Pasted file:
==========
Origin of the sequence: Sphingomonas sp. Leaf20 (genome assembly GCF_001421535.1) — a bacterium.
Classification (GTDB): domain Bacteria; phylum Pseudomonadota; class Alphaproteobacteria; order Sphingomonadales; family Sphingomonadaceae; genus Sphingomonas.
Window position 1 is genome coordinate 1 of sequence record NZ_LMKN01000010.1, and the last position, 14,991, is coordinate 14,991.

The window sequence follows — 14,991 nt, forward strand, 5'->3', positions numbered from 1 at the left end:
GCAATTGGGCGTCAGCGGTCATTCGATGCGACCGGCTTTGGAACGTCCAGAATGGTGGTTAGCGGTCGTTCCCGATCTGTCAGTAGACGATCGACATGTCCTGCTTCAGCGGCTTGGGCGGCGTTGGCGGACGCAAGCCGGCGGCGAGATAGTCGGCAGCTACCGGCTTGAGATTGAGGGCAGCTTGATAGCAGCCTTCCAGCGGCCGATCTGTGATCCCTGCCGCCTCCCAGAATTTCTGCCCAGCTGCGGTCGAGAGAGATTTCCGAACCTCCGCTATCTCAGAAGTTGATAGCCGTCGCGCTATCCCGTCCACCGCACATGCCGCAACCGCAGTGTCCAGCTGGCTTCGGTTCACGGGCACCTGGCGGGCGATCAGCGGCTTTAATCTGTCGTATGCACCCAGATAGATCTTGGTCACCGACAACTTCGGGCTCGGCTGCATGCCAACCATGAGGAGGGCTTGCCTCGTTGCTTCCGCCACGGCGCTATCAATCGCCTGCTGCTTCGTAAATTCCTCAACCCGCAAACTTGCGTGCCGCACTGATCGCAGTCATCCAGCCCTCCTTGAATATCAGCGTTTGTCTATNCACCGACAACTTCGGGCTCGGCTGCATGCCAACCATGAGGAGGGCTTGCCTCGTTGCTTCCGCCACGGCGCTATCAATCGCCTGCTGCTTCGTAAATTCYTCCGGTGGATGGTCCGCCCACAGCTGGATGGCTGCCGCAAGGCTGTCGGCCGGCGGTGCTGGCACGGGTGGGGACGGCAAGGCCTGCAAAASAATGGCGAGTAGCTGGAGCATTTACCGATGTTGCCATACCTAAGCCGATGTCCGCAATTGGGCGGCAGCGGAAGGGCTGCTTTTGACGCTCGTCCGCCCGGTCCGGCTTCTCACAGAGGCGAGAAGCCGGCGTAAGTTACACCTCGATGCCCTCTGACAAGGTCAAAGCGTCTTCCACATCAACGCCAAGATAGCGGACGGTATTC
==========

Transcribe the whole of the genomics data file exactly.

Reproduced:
Origin of the sequence: Sphingomonas sp. Leaf20 (genome assembly GCF_001421535.1) — a bacterium.
Classification (GTDB): domain Bacteria; phylum Pseudomonadota; class Alphaproteobacteria; order Sphingomonadales; family Sphingomonadaceae; genus Sphingomonas.
Window position 1 is genome coordinate 1 of sequence record NZ_LMKN01000010.1, and the last position, 14,991, is coordinate 14,991.

The window sequence follows — 14,991 nt, forward strand, 5'->3', positions numbered from 1 at the left end:
GCAATTGGGCGTCAGCGGTCATTCGATGCGACCGGCTTTGGAACGTCCAGAATGGTGGTTAGCGGTCGTTCCCGATCTGTCAGTAGACGATCGACATGTCCTGCTTCAGCGGCTTGGGCGGCGTTGGCGGACGCAAGCCGGCGGCGAGATAGTCGGCAGCTACCGGCTTGAGATTGAGGGCAGCTTGATAGCAGCCTTCCAGCGGCCGATCTGTGATCCCTGCCGCCTCCCAGAATTTCTGCCCAGCTGCGGTCGAGAGAGATTTCCGAACCTCCGCTATCTCAGAAGTTGATAGCCGTCGCGCTATCCCGTCCACCGCACATGCCGCAACCGCAGTGTCCAGCTGGCTTCGGTTCACGGGCACCTGGCGGGCGATCAGCGGCTTTAATCTGTCGTATGCACCCAGATAGATCTTGGTCACCGACAACTTCGGGCTCGGCTGCATGCCAACCATGAGGAGGGCTTGCCTCGTTGCTTCCGCCACGGCGCTATCAATCGCCTGCTGCTTCGTAAATTCCTCAACCCGCAAACTTGCGTGCCGCACTGATCGCAGTCATCCAGCCCTCCTTGAATATCAGCGTTTGTCTATNCACCGACAACTTCGGGCTCGGCTGCATGCCAACCATGAGGAGGGCTTGCCTCGTTGCTTCCGCCACGGCGCTATCAATCGCCTGCTGCTTCGTAAATTCYTCCGGTGGATGGTCCGCCCACAGCTGGATGGCTGCCGCAAGGCTGTCGGCCGGCGGTGCTGGCACGGGTGGGGACGGCAAGGCCTGCAAAASAATGGCGAGTAGCTGGAGCATTTACCGATGTTGCCATACCTAAGCCGATGTCCGCAATTGGGCGGCAGCGGAAGGGCTGCTTTTGACGCTCGTCCGCCCGGTCCGGCTTCTCACAGAGGCGAGAAGCCGGCGTAAGTTACACCTCGATGCCCTCTGACAAGGTCAAAGCGTCTTCCACATCAACGCCAAGATAGCGGACGGTATTC